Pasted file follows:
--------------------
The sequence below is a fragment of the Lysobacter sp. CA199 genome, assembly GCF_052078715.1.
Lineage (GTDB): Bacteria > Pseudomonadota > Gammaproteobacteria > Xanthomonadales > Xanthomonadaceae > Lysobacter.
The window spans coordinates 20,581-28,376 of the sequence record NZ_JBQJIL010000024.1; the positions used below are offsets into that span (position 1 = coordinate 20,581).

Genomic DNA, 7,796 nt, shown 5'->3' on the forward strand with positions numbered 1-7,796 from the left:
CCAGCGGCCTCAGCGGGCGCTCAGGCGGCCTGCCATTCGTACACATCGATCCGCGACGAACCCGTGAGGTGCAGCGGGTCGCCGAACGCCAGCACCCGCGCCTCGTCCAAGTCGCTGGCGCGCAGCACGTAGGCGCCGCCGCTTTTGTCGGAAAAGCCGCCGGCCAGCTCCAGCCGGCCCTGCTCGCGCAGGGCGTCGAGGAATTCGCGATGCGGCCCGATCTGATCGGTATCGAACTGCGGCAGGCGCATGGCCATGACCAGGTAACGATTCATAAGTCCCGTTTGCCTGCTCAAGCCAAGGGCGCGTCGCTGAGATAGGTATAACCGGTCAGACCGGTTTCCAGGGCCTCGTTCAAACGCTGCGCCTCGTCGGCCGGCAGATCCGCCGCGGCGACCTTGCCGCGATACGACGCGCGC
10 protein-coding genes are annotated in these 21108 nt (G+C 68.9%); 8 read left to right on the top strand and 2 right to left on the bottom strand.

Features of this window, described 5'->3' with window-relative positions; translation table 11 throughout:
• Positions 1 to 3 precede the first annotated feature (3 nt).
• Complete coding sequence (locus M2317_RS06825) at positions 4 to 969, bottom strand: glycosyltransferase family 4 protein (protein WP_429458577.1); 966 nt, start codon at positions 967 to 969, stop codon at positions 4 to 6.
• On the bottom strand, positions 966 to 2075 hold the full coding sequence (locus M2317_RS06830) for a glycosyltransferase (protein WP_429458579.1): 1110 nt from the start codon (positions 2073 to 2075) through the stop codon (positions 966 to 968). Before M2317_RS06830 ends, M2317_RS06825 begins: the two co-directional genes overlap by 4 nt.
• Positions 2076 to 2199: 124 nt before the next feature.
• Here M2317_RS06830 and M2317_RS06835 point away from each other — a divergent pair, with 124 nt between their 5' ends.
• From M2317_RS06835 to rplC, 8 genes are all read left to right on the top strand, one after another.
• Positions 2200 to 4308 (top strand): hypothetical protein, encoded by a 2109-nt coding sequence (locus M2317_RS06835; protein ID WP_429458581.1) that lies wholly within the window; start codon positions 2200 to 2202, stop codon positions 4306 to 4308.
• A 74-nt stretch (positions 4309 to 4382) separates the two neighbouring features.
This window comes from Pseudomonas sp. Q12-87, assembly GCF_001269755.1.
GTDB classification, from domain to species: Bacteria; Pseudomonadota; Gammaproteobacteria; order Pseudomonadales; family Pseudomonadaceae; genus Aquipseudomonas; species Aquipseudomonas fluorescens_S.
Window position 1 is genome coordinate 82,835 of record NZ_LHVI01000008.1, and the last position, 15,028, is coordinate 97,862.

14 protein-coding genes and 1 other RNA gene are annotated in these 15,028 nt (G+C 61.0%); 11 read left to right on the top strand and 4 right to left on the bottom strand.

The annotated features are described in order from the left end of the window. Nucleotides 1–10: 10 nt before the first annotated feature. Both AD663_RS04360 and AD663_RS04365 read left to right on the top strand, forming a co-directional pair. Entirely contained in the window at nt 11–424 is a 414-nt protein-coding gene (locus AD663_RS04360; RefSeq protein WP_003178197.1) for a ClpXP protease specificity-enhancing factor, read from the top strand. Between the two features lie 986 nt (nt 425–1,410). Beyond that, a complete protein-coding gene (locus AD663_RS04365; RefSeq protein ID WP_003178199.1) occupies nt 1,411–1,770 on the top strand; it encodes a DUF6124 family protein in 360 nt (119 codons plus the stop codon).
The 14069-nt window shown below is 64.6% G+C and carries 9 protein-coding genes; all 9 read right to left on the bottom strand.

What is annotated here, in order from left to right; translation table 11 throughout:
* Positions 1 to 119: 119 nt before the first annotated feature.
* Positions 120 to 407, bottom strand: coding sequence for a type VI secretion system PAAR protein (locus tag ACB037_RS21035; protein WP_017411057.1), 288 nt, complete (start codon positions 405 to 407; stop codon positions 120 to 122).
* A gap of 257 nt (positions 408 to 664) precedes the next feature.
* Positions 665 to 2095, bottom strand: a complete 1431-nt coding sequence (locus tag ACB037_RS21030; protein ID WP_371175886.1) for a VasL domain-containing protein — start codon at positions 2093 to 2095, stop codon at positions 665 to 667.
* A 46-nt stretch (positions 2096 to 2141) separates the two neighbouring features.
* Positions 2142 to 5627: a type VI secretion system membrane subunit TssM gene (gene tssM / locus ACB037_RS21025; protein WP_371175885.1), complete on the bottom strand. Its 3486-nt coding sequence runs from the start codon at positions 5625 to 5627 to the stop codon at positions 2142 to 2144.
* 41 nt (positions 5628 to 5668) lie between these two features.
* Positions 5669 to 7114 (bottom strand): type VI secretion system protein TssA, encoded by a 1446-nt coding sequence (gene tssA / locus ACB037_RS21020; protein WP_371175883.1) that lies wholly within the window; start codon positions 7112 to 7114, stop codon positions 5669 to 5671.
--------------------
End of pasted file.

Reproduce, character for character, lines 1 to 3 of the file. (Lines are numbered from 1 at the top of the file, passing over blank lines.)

The sequence below is a fragment of the Lysobacter sp. CA199 genome, assembly GCF_052078715.1.
Lineage (GTDB): Bacteria > Pseudomonadota > Gammaproteobacteria > Xanthomonadales > Xanthomonadaceae > Lysobacter.
The window spans coordinates 20,581-28,376 of the sequence record NZ_JBQJIL010000024.1; the positions used below are offsets into that span (position 1 = coordinate 20,581).